Really enjoyed Michael Pollan's piece in the NYTimes Magazine a couple weeks back about "the 100 trillian bacteria that make up your microbiome."
...it appears increasingly likely that this “second genome,” as it is sometimes called, exerts an influence on our health as great and possibly even greater than the genes we inherit from our parents. But while your inherited genes are more or less fixed, it may be possible to reshape, even cultivate, your second genome.
It's a fascinating read, especially having just welcomed a new baby into the world. I've never been a germ freak, but I'm more excited than ever to let him lick the floor.
I'm 95% vegan (cookies, sushi), but it's good to know there's more that I can do to stay healthy, besides avoiding drugged meat and eating a shit ton of fiber. Pollan's on the front lines of the fight against industrial farming, but it's always scary how detrimental otherwise life-saving antibiotics can be to our bodily ecosystem.
Children in the West receive, on average, between 10 and 20 courses of antibiotics before they turn 18. And those prescribed drugs aren’t the only antimicrobials finding their way to the microbiota; scientists have found antibiotic residues in meat, milk and surface water as well. Blaser is also concerned about the use of antimicrobial compounds in our diet and everyday lives — everything from chlorine washes for lettuce to hand sanitizers. “We’re using these chemicals precisely because they’re antimicrobial,” Blaser says. “And of course they do us some good. But we need to ask, what are they doing to our microbiota?” No one is questioning the value of antibiotics to civilization — they have helped us to conquer a great many infectious diseases and increased our life expectancy. But, as in any war, the war on bacteria appears to have had some unintended consequences.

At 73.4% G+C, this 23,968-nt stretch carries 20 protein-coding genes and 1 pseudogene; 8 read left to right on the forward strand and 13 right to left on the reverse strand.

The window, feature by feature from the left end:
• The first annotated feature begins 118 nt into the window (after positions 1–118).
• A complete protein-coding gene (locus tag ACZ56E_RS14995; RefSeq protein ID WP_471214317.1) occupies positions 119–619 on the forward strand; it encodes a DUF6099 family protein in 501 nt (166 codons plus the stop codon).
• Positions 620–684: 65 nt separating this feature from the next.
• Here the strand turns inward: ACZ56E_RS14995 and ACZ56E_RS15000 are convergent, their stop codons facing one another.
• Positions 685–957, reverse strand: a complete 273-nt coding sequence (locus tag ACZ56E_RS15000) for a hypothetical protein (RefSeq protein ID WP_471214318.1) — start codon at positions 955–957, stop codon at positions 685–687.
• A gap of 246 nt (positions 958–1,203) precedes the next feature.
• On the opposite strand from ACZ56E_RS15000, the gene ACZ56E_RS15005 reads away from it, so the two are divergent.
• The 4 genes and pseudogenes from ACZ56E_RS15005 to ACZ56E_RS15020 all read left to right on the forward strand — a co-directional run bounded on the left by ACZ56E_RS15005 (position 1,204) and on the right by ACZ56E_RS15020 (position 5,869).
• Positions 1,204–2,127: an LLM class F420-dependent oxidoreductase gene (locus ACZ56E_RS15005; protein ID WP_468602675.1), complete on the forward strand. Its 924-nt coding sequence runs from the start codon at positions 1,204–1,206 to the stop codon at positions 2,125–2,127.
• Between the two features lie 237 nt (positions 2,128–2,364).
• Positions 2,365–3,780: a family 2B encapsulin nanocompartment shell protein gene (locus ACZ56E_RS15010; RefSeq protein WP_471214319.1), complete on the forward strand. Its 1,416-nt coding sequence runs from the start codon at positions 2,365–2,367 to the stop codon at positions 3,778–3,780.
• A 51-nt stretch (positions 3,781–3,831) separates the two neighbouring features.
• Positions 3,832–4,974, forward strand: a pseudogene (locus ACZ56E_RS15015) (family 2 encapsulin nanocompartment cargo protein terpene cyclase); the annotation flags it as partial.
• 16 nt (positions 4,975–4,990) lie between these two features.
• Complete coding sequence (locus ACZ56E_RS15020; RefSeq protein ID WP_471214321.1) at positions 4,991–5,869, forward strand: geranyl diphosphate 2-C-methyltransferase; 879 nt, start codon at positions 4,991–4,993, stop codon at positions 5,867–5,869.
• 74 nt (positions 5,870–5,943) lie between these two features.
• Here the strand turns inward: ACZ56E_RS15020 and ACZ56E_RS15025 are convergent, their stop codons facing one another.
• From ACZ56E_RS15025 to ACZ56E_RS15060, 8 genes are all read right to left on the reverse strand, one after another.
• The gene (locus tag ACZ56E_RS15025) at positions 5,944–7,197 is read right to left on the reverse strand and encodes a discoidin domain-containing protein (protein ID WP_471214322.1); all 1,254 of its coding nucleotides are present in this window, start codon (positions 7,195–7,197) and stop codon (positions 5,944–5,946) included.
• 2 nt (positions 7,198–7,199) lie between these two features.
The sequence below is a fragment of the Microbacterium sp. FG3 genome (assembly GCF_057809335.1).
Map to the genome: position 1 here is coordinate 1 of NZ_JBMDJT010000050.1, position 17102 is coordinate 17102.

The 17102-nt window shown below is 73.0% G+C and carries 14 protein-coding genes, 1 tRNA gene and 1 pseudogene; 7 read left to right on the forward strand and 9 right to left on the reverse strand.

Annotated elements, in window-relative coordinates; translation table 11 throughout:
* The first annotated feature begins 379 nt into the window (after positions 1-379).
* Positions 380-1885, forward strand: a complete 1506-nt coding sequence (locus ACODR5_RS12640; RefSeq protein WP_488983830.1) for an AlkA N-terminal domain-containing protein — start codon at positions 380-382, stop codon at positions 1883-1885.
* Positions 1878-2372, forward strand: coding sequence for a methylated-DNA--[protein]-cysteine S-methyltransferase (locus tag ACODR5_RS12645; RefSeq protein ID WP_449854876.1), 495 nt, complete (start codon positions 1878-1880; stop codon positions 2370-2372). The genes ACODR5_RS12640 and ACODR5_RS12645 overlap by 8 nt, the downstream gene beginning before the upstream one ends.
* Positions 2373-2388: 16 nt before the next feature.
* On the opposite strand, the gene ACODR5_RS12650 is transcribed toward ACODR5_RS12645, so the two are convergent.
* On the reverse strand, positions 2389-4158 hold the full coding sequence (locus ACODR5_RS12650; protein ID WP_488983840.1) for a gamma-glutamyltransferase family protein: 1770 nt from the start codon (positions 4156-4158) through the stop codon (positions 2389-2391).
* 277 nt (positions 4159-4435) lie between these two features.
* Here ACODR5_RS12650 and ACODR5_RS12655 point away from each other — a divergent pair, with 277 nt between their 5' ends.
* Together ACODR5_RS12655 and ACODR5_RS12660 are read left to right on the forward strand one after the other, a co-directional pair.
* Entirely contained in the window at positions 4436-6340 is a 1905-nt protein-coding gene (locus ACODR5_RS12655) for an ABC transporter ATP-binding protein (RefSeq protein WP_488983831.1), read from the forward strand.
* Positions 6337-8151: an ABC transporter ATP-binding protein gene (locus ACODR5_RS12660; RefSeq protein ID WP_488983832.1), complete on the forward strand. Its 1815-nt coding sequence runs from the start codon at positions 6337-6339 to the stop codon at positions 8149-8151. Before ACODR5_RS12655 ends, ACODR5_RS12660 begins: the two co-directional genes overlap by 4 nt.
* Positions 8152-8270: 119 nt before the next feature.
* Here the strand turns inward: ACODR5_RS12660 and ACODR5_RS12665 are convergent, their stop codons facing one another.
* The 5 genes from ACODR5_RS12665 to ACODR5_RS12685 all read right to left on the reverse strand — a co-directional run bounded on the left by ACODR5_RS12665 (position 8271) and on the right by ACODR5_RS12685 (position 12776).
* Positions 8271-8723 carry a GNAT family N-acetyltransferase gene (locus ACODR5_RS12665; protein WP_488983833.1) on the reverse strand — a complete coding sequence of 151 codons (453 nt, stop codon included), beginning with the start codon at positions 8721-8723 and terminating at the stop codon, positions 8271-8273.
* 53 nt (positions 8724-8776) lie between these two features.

Lastly, I'm not surprised to find the probiotic industry is mostly a sham. Unless it's from your backyard, anything you're putting in your body that's unregulated seems fairly questionable. It might not hurt you, but who knows if it'll help.
These guys are trying to find out.
A long read, but very worth it.